Jasper Johns

Prints: A Selection 1960 - 2007

February 11 – March 14, 2009

Flag I (ULAE 4)1960Lithograph22 x 30 inches (55.9 x 76.2 cm) paperEdition 6/23Signed, numbered, and dated in pencilJJ 5.6

Solo exhibition

Greenberg Van Doren Gallery is pleased to present a solo exhibition of screenprint,
carborundum, intaglio and lithograph prints by American painter Jasper Johns (1930- ). The show is on view from February 11 - March 14, 2009.

Prints were influential in Johns' career because they allowed him to easily capitalize on his tendency towards repetition and slight alteration. Johns varied specific themes through the use of color or its removal, printing with different techniques and mediums, and the addition of new lines and texture. Thus, we can see the progression of characteristic Johns motifs - the flag, the target, the numerals - in his prints.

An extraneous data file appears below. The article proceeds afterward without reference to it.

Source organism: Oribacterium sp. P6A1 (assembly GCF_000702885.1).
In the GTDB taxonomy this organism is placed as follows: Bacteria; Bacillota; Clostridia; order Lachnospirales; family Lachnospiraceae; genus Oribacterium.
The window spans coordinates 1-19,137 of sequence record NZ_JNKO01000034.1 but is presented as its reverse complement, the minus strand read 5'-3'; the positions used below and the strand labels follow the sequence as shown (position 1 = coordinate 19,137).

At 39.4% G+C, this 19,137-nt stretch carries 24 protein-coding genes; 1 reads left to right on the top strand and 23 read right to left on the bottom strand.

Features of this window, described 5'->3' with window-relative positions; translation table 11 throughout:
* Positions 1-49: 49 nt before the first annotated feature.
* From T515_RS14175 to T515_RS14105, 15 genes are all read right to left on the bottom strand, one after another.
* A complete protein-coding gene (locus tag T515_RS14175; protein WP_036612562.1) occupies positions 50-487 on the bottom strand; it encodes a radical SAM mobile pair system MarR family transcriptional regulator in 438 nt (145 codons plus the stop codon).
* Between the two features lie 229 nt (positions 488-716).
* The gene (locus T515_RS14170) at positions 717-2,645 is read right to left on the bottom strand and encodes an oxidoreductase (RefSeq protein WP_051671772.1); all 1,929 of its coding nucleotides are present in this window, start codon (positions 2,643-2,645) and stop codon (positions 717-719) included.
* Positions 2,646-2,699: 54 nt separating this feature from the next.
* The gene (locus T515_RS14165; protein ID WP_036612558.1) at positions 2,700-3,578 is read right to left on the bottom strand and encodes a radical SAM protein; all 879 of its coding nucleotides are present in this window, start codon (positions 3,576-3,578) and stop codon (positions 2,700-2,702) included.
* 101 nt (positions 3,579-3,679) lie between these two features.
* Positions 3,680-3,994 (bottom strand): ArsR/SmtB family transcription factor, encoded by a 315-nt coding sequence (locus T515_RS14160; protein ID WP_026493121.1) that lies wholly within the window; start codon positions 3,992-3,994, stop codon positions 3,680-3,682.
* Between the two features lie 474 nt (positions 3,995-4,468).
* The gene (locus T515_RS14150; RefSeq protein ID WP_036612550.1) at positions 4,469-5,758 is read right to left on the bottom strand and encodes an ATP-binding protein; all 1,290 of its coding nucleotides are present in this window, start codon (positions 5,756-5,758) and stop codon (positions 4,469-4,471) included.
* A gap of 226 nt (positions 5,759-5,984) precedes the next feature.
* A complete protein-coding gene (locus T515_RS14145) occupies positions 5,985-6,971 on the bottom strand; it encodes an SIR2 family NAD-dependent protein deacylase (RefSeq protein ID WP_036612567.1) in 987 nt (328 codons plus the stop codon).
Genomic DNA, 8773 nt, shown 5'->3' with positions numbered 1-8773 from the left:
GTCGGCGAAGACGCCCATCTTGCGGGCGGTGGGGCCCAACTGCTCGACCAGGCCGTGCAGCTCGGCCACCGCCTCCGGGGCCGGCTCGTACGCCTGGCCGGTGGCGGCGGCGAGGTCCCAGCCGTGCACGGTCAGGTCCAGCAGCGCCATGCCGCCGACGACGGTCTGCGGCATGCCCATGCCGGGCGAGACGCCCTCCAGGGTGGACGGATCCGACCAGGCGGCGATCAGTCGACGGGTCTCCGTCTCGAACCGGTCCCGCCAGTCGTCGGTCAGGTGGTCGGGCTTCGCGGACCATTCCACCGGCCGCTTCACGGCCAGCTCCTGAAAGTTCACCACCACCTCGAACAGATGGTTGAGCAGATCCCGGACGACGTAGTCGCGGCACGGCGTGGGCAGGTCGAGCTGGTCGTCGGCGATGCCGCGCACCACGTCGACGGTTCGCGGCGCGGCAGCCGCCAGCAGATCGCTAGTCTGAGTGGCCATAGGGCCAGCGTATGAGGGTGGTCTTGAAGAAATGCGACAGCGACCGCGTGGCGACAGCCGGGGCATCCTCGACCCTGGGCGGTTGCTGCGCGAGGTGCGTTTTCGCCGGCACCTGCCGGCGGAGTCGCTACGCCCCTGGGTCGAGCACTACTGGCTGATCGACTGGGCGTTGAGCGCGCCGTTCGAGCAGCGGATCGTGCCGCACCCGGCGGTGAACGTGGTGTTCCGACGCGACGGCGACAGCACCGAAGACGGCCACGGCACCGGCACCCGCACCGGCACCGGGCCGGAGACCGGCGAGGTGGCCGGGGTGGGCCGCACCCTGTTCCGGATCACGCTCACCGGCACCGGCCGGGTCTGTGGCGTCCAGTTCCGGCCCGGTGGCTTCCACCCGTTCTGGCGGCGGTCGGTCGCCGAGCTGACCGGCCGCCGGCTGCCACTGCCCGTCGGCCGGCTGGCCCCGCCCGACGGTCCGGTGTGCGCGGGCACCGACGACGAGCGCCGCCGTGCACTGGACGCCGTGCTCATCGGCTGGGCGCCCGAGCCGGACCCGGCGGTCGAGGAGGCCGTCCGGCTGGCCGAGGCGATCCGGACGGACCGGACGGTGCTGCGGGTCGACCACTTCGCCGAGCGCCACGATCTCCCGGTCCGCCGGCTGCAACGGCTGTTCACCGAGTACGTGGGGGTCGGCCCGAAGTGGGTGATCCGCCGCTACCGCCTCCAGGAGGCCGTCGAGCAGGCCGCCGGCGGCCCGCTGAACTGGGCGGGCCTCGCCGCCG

The exhibition features 25 prints, including a series of 10 colored numerals, that span a period of five decades. The works were published with Universal Limited Art Editions and Gemini G.E.L. The prints demonstrate Johns' structure and depersonalization; they are contained and offer little hint of the artist himself. "0 through 9" a black and white lithograph from 1960 demonstrates Johns' use of disguises and structure - each number is hidden and covered by another. In the "Color Numeral Series" (1969) another version of the numerals, Johns inserts himself into the image and alludes to other artists, as seen in "7" with his handprint and an image of the Mona Lisa. Johns also creates rules for his works - the red in the top third of the lithograph of "0" moves to the middle of "1" and to the bottom of the print in "2." "Corpse and Mirror," a primary colored cross-hatched lithograph from 1976 speaks to "Within," a mostly gray intaglio print from 2007. Though still cross-hatched, 30 years later Johns has drained the print of color and the cross-hatching recedes behind the stones. As in his celebrated paintings, Johns gives life to everyday imagery and adds new structure, details and variation with which to view these images.